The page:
Mylan Obtains Federal Circuit Victory in Celebrex Litigation

On June 23, 2015, the U.S. Court of Appeals for the Federal Circuit affirmed the Eastern District of Virginia's March 2014 grant of summary judgment in favor of Wilson Sonsini Goodrich & Rosati client Mylan Pharmaceuticals Inc., a leading provider of generic pharmaceutical drugs.

The plaintiffs, G.D. Searle LLC and Pfizer Asia Pacific Pte, Ltd. (collectively "Pfizer"), had accused Mylan and several other defendants of infringing a patent directed to Pfizer's painkiller drug, Celebrex. Specifically, Pfizer had accused Mylan of infringing U.S. Reissued Patent No. RE44,048 (the '048 patent). Mylan moved for summary judgment that the '048 patent was invalid due to obviousness-type double patenting, and an invalid reissue patent. Co-defendants Lupin Pharmaceuticals, Watson Laboratories, Apotex Inc., and Apotex Corp. also moved for summary judgment that the '048 patent was invalid due to obviousness-type double patenting, and an invalid reissue patent, although on slightly different grounds. The U.S. District Court for the Eastern District of Virginia granted both Mylan's motion and the co-defendants' motion with respect to obviousness-type double patenting, and granted the co-defendants' motion with respect to the invalid reissue patent.

In the Federal Circuit, a three-judge appellate panel—consisting of Chief Judge Prost, Judge Bryson, and Judge Hughes—affirmed the district court's grant of summary judgment. On appeal, Mylan focused at oral argument on whether the '048 patent was invalid for obviousness-type double patenting because the '048 patent did not qualify for the safe harbor provision under 35 U.S.C. 121. Separately, the co-defendants focused on whether the '048 patent was an invalid reissue patent. Notably, the Federal Circuit did not reach the issues the co-defendants argued and instead largely agreed with Mylan's analysis concluding that the Section 121 safe harbor provision did not apply to the '048 patent. Specifically, the court held that "[b]ecause we find that the safe harbor provision of section 121 does not apply to the RE '048 patent, even assuming it was proper to grant the reissue patent under section 251, we affirm the district court's judgment."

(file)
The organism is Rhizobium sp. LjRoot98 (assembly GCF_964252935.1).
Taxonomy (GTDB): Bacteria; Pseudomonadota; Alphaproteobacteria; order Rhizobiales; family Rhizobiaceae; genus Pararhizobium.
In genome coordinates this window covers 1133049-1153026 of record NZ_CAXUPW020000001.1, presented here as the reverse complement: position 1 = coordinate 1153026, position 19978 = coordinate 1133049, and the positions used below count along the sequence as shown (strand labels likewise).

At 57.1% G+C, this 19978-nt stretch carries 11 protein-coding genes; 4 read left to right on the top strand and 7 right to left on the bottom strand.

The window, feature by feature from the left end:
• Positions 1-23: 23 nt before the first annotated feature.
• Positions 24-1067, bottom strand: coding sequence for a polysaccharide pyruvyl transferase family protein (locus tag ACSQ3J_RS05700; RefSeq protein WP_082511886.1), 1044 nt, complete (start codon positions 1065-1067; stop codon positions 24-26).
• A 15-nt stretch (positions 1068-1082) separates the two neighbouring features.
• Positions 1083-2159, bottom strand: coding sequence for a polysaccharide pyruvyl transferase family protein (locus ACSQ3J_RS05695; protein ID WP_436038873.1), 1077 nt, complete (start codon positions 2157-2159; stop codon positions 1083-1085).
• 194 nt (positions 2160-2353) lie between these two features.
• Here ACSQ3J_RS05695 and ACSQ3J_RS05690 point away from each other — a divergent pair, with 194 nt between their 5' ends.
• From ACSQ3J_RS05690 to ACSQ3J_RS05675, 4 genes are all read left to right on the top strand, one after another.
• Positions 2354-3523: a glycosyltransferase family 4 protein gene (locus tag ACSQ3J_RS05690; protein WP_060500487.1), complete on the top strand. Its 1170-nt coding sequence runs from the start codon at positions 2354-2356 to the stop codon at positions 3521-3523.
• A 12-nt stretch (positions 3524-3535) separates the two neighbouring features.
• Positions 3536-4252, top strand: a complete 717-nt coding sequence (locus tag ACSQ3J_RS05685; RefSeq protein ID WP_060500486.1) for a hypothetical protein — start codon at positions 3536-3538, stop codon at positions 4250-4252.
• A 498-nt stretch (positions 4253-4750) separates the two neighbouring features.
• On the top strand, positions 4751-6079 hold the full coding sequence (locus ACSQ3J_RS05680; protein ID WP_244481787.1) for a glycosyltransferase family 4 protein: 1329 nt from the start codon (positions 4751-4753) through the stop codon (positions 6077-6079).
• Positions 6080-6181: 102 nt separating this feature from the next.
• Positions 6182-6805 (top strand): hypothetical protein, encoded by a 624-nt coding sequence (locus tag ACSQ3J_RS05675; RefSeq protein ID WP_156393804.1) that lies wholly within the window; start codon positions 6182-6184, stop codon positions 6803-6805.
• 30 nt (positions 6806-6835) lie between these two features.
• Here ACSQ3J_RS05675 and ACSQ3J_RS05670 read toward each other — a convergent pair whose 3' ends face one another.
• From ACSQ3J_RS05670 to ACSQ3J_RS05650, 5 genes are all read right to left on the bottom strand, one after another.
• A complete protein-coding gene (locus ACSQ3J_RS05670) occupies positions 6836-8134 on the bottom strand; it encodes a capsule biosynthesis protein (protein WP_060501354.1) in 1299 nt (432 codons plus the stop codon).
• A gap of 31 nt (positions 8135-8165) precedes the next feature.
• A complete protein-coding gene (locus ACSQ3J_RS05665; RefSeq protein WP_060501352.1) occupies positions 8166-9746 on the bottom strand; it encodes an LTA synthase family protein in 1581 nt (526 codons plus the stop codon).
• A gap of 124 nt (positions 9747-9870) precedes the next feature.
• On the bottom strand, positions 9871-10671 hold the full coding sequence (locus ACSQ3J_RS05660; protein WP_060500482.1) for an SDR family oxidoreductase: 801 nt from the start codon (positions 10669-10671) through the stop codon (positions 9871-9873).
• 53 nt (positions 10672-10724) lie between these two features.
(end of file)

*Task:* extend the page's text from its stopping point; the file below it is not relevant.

The Wilson Sonsini Goodrich & Rosati team that represented Mylan included partners Stu Williams, Douglas Carsten, and T.O. Kong; Of Counsel Ellie Steiner; associates Wendy Devine, Adam Burrowbridge, Nancy Zhang, and Peter Kang; and paralegal Kathryn Robinson. Robert McFarland of McGuireWoods LLP represented Mylan as local counsel in the Eastern District of Virginia.

Lupin Pharmaceuticals was represented by Douglass Clifford Hochstetler, Beth Jacob, and Clifford Katz of Kelley Drye & Warren LLP.

Apotex Inc. and Apotex Corp. were represented by Richard Hooper Ottinger and Dustin Mitchell Paul of Vandeventer Black LLP and Ian Scott and Richard T. Ruzich of Taft Stettinius & Hollister LLP.

Teva was represented by Henry C. Dinger, David Hashmall, William M. Jay, and Keith Adam Zullow of Goodwin Procter LLP, and Sonja Garrelts, Wendy Cohen McGraw, Gregory N. Stillman, and Brent Lee VanNorman of Hunton & Williams LLP.